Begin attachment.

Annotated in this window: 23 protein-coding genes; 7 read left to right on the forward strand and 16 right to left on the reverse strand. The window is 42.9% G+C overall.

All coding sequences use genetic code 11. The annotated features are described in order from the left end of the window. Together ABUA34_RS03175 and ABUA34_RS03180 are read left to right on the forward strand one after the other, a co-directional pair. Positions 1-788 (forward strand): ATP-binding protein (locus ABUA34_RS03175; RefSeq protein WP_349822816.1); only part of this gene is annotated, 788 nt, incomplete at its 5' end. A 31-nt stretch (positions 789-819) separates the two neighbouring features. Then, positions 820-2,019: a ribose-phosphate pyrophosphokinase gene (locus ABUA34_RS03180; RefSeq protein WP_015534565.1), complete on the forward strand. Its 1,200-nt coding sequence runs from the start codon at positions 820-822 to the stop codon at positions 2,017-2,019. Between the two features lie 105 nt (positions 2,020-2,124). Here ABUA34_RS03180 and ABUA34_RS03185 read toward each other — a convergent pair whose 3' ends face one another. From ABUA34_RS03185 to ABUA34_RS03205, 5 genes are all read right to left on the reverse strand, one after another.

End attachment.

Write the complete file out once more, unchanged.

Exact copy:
Annotated in this window: 23 protein-coding genes; 7 read left to right on the forward strand and 16 right to left on the reverse strand. The window is 42.9% G+C overall.

All coding sequences use genetic code 11. The annotated features are described in order from the left end of the window. Together ABUA34_RS03175 and ABUA34_RS03180 are read left to right on the forward strand one after the other, a co-directional pair. Positions 1-788 (forward strand): ATP-binding protein (locus ABUA34_RS03175; RefSeq protein WP_349822816.1); only part of this gene is annotated, 788 nt, incomplete at its 5' end. A 31-nt stretch (positions 789-819) separates the two neighbouring features. Then, positions 820-2,019: a ribose-phosphate pyrophosphokinase gene (locus ABUA34_RS03180; RefSeq protein WP_015534565.1), complete on the forward strand. Its 1,200-nt coding sequence runs from the start codon at positions 820-822 to the stop codon at positions 2,017-2,019. Between the two features lie 105 nt (positions 2,020-2,124). Here ABUA34_RS03180 and ABUA34_RS03185 read toward each other — a convergent pair whose 3' ends face one another. From ABUA34_RS03185 to ABUA34_RS03205, 5 genes are all read right to left on the reverse strand, one after another.